You cover a wide range of genres, what is your strength?

Our strength is in narrative and author graphic novels. The narrative is covered by two imprints: Cicely Classics, for recovered books, and Carmot Press, for contemporary narrative. In these two imprints, we have published the work of truly interesting authors, with a very powerful voice of their own, such as the eminent Amrita Pritam, who had never been published in Spanish, or Lidia Yuknavitch, whose La cronología del agua is one of the books that give us the most joy. As for graphic novels, we publish what we are interested in under the Distinta Tinta imprint. We have always been big fans of comics and having an imprint dedicated to the ninth art is a dream come true, and although we cannot publish as many comics as we would like, I think we have been able to find very interesting voices from the international scene that had never seen the light in our country, such as Jess Fink or Bianca Pinheiro. Finally, I would like to take this opportunity to announce that a new poetry collection, Flores en el balcón, is coming out in February and we are very excited about it. It is directed by Irene Nicolás Martínez, co-founder of the defunct publishing house La Carmensita, and we are sure that it will soon become one of our readers’ favorite collections.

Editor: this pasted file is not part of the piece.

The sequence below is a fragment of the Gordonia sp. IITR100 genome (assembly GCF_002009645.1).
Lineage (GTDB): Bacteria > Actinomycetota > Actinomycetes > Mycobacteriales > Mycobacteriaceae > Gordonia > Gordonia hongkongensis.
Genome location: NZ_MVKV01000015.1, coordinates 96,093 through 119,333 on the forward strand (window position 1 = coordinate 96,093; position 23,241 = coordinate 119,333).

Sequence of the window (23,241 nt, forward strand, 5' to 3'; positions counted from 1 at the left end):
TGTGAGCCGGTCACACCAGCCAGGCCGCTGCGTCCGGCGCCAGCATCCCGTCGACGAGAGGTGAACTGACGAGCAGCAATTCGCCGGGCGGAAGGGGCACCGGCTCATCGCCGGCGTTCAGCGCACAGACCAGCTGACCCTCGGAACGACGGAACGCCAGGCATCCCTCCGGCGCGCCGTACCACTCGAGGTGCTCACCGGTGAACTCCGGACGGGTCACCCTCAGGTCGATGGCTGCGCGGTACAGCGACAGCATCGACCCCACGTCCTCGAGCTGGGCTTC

In your presentation on the web, you say that your books «speak of good literature». What is good literature for you?

I think most people understand what one means by «good literature», although there may be a personal appreciation of a particular taste. As an academic answer is not appropriate and simplifies a lot, we will say that good literature is that with literary quality, which is well written and then well edited.

Which stories do you tend to empathize with the most?